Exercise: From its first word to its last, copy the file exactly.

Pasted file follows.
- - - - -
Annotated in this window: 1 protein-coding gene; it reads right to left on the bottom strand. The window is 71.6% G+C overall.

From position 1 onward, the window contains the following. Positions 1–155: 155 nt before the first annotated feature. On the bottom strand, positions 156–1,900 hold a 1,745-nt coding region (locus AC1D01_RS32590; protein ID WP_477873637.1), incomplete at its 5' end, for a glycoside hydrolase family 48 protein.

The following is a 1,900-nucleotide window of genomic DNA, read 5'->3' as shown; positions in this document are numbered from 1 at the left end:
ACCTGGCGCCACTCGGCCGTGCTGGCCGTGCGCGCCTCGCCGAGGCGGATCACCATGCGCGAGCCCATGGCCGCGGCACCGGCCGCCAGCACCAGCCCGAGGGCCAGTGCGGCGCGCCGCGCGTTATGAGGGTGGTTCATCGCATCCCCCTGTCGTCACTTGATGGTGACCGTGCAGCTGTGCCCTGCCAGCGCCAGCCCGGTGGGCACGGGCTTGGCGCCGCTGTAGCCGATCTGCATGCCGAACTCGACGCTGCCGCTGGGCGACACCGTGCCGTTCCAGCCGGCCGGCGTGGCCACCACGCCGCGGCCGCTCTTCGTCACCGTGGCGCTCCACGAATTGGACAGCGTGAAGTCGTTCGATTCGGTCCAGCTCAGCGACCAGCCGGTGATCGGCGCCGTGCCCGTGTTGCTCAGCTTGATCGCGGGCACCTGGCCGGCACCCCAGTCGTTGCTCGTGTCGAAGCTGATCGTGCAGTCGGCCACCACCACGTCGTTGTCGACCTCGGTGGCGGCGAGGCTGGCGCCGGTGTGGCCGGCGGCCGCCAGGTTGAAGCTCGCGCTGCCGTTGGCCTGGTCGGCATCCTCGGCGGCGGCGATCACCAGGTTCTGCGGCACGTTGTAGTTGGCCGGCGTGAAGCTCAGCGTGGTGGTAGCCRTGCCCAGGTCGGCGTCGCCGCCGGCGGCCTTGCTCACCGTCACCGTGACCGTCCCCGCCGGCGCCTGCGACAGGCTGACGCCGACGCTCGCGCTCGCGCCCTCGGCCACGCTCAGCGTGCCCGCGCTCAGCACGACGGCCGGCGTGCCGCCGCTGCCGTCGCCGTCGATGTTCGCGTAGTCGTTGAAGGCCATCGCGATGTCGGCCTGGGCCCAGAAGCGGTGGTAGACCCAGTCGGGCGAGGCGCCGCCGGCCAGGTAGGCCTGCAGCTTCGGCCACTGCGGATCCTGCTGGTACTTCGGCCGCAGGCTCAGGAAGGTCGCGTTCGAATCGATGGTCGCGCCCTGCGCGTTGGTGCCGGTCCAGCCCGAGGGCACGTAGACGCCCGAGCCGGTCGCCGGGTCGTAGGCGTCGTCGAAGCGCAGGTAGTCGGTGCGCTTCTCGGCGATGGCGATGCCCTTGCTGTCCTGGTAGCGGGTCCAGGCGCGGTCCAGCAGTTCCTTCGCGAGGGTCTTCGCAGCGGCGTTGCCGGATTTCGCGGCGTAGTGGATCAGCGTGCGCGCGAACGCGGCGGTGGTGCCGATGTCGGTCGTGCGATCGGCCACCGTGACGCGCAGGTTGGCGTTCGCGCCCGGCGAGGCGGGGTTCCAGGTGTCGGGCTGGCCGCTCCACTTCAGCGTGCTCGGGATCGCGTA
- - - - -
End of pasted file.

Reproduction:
Annotated in this window: 1 protein-coding gene; it reads right to left on the bottom strand. The window is 71.6% G+C overall.

From position 1 onward, the window contains the following. Positions 1–155: 155 nt before the first annotated feature. On the bottom strand, positions 156–1,900 hold a 1,745-nt coding region (locus AC1D01_RS32590; protein ID WP_477873637.1), incomplete at its 5' end, for a glycoside hydrolase family 48 protein.

The following is a 1,900-nucleotide window of genomic DNA, read 5'->3' as shown; positions in this document are numbered from 1 at the left end:
ACCTGGCGCCACTCGGCCGTGCTGGCCGTGCGCGCCTCGCCGAGGCGGATCACCATGCGCGAGCCCATGGCCGCGGCACCGGCCGCCAGCACCAGCCCGAGGGCCAGTGCGGCGCGCCGCGCGTTATGAGGGTGGTTCATCGCATCCCCCTGTCGTCACTTGATGGTGACCGTGCAGCTGTGCCCTGCCAGCGCCAGCCCGGTGGGCACGGGCTTGGCGCCGCTGTAGCCGATCTGCATGCCGAACTCGACGCTGCCGCTGGGCGACACCGTGCCGTTCCAGCCGGCCGGCGTGGCCACCACGCCGCGGCCGCTCTTCGTCACCGTGGCGCTCCACGAATTGGACAGCGTGAAGTCGTTCGATTCGGTCCAGCTCAGCGACCAGCCGGTGATCGGCGCCGTGCCCGTGTTGCTCAGCTTGATCGCGGGCACCTGGCCGGCACCCCAGTCGTTGCTCGTGTCGAAGCTGATCGTGCAGTCGGCCACCACCACGTCGTTGTCGACCTCGGTGGCGGCGAGGCTGGCGCCGGTGTGGCCGGCGGCCGCCAGGTTGAAGCTCGCGCTGCCGTTGGCCTGGTCGGCATCCTCGGCGGCGGCGATCACCAGGTTCTGCGGCACGTTGTAGTTGGCCGGCGTGAAGCTCAGCGTGGTGGTAGCCRTGCCCAGGTCGGCGTCGCCGCCGGCGGCCTTGCTCACCGTCACCGTGACCGTCCCCGCCGGCGCCTGCGACAGGCTGACGCCGACGCTCGCGCTCGCGCCCTCGGCCACGCTCAGCGTGCCCGCGCTCAGCACGACGGCCGGCGTGCCGCCGCTGCCGTCGCCGTCGATGTTCGCGTAGTCGTTGAAGGCCATCGCGATGTCGGCCTGGGCCCAGAAGCGGTGGTAGACCCAGTCGGGCGAGGCGCCGCCGGCCAGGTAGGCCTGCAGCTTCGGCCACTGCGGATCCTGCTGGTACTTCGGCCGCAGGCTCAGGAAGGTCGCGTTCGAATCGATGGTCGCGCCCTGCGCGTTGGTGCCGGTCCAGCCCGAGGGCACGTAGACGCCCGAGCCGGTCGCCGGGTCGTAGGCGTCGTCGAAGCGCAGGTAGTCGGTGCGCTTCTCGGCGATGGCGATGCCCTTGCTGTCCTGGTAGCGGGTCCAGGCGCGGTCCAGCAGTTCCTTCGCGAGGGTCTTCGCAGCGGCGTTGCCGGATTTCGCGGCGTAGTGGATCAGCGTGCGCGCGAACGCGGCGGTGGTGCCGATGTCGGTCGTGCGATCGGCCACCGTGACGCGCAGGTTGGCGTTCGCGCCCGGCGAGGCGGGGTTCCAGGTGTCGGGCTGGCCGCTCCACTTCAGCGTGCTCGGGATCGCGTA